In­dian city rounds up beg­gars:


Arab Times - - INTERNATIONAL -



Au­thor­i­ties in the south­ern In­dian city of Hy­der­abad are round­ing up beg­gars ahead of a visit by Ivanka Trump for an in­ter­na­tional con­fer­ence.

Over the past week, more than 200 beg­gars have been trans­ported to sep­a­rate male and fe­male shel­ter homes lo­cated on the grounds of two city pris­ons. Au­thor­i­ties have been strictly en­forc­ing a beg­ging ban on the city’s streets and in other pub­lic places.

The crack­down seems to be hav­ing the de­sired ef­fect, with most of Hy­der­abad’s thou­sands of beg­gars van­ish­ing from sight.

Trump is a se­nior ad­viser to her fa­ther, Pres­i­dent Don­ald Trump. Later this month, she is sched­uled to be a fea­tured speaker at the Global En­trepreneur­ship Sum­mit in Hy­der­abad, which will also be at­tended by In­dian Prime Min­is­ter Naren­dra Modi.

Of­fi­cials say the drive against beg­ging was launched be­cause two up­com­ing in­ter­na­tional events are tak­ing place in the city — the en­trepreneur­ship sum­mit and the World Tel­ugu Con­fer­ence in De­cem­ber.

Beg­ging is a crim­i­nal of­fense in In­dia and can be pun­ished by as much as 10 years in prison, al­though the law is rarely en­forced.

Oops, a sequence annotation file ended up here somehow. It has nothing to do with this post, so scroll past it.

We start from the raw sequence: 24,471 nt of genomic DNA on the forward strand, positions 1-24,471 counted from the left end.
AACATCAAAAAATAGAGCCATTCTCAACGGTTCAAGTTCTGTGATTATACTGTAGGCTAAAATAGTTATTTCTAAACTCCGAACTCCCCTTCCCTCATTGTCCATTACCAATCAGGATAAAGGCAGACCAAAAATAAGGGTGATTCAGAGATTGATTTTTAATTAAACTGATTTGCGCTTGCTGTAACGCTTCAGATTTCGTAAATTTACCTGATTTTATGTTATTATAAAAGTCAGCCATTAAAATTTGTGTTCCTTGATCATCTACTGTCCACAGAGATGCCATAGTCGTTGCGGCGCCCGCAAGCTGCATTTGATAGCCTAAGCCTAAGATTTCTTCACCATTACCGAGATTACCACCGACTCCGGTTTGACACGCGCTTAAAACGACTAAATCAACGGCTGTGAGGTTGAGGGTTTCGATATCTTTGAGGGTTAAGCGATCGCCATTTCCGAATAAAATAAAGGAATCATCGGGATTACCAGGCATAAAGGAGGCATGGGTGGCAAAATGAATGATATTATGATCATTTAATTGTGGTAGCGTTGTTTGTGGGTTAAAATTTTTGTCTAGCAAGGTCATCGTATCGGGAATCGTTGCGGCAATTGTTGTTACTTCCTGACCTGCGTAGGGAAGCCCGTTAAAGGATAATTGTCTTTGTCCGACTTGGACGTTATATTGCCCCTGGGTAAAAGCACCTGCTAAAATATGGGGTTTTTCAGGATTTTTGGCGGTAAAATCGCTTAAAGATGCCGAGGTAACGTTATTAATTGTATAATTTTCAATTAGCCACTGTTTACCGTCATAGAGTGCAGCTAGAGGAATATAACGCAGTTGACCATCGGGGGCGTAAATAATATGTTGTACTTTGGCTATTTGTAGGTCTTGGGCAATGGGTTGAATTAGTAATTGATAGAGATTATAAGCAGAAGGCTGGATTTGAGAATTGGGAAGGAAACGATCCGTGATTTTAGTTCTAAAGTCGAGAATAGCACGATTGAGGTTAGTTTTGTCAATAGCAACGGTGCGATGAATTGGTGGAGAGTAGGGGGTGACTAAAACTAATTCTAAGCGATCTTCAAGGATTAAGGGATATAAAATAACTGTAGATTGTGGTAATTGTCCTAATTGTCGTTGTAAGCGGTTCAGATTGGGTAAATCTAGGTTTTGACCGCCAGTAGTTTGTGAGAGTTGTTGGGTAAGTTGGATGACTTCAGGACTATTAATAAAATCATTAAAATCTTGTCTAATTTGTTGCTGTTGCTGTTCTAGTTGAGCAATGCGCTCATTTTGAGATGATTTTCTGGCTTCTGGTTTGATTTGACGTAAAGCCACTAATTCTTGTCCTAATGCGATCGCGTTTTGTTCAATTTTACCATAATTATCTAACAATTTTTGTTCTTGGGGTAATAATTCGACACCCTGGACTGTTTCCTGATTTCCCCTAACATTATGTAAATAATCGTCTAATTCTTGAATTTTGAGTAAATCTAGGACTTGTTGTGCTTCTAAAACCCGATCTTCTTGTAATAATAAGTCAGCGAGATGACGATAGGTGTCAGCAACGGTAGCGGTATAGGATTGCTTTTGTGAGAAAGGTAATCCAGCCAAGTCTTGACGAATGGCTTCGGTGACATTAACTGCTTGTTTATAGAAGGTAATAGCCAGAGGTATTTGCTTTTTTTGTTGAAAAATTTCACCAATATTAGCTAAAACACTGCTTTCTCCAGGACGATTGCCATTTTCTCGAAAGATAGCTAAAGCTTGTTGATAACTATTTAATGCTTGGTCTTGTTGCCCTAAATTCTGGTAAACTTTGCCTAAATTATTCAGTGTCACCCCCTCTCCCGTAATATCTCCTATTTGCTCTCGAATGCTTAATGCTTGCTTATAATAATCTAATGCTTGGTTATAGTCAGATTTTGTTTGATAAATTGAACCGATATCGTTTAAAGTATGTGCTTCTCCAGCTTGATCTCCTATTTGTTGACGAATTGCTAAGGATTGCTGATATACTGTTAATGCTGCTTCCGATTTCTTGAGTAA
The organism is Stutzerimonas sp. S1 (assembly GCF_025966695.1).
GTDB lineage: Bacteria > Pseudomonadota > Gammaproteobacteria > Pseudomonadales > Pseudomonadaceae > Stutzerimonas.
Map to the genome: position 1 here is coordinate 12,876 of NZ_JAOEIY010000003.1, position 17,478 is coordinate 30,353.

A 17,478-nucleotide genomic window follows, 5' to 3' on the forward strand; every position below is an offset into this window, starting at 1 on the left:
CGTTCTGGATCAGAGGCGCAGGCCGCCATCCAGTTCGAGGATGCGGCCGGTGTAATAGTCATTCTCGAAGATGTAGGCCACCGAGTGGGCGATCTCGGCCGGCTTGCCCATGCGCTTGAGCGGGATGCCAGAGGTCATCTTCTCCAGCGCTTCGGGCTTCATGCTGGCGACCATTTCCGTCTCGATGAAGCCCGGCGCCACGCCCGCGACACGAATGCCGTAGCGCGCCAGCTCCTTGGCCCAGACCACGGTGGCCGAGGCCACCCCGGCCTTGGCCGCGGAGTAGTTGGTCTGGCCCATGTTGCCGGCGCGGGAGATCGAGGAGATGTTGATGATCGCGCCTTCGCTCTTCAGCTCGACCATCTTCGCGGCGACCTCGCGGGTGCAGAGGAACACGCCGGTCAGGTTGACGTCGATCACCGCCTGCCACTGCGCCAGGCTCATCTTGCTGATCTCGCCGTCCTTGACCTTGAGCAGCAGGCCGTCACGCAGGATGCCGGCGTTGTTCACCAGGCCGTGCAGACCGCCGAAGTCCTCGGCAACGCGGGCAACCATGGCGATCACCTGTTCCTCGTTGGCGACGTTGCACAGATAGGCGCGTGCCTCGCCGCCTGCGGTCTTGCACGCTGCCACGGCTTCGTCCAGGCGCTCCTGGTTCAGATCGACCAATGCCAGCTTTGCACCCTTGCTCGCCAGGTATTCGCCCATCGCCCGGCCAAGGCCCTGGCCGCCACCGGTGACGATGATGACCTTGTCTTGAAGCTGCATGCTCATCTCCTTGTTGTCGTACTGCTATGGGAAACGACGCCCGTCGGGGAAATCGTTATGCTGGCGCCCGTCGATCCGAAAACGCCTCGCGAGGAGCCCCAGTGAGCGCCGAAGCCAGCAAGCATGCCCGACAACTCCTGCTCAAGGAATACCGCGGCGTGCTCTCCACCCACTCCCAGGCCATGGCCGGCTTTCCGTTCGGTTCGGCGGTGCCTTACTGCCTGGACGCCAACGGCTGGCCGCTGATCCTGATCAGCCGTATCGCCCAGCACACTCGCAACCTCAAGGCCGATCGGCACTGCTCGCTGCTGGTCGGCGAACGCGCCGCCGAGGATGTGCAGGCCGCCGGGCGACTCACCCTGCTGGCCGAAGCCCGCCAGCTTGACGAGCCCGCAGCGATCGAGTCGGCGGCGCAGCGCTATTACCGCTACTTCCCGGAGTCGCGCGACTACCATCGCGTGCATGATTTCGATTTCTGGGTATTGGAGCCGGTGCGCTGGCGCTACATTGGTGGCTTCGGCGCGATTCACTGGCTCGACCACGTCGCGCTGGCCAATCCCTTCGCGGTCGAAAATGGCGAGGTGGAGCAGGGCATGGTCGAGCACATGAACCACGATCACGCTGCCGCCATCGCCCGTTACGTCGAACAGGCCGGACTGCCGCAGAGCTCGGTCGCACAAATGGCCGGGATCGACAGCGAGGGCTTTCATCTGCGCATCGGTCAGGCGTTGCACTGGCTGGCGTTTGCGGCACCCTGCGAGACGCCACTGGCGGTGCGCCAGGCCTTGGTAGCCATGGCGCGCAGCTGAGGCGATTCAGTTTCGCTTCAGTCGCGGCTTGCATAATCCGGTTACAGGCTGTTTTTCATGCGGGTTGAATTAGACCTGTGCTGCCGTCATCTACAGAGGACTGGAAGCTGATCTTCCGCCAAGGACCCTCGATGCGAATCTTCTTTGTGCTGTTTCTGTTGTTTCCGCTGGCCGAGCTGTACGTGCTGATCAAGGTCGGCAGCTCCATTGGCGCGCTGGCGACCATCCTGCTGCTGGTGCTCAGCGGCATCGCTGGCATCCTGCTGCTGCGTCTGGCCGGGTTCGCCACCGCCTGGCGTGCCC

“We will com­plete the clear­ing of beg­gars from the city roads by the end of the month,” said V.K. Singh, a top po­lice of­fi­cer.

The beg­gars have been rounded up from traf­fic junc­tions, bus sta­tions and rail­way sta­tions and trans­ported by van to the shel­ters, where they of­ten find them­selves sep­a­rated from their fam­ily mem­bers.

They are be­ing of­fered clean clothes, a shower and a bed. But they’re also be­ing fin­ger­printed be­fore they’re al­lowed to leave and told they could face jail time if they are found beg­ging again.

More than 20 per­cent of In­dia’s 1.3 bil­lion peo­ple live on less than 2 dol­lars a day. For many, beg­ging of­fers a last re­sort to stay alive.

Beg­gars tend to crowd around cars at traf­fic sig­nals, knock­ing on win­dows and ask­ing for food and money. They in­clude chil­dren as young as 5, who weave through dan­ger­ous traf­fic and of­ten per­form small ac­ro­batic acts.

A rights group that runs the two Hy­der­abad home­less shel­ters on the grounds of the Chan­chal­guda and Char­ala­pally jails where the beg­gars are be­ing taken es­ti­mates the city has 13,000 beg­gars.

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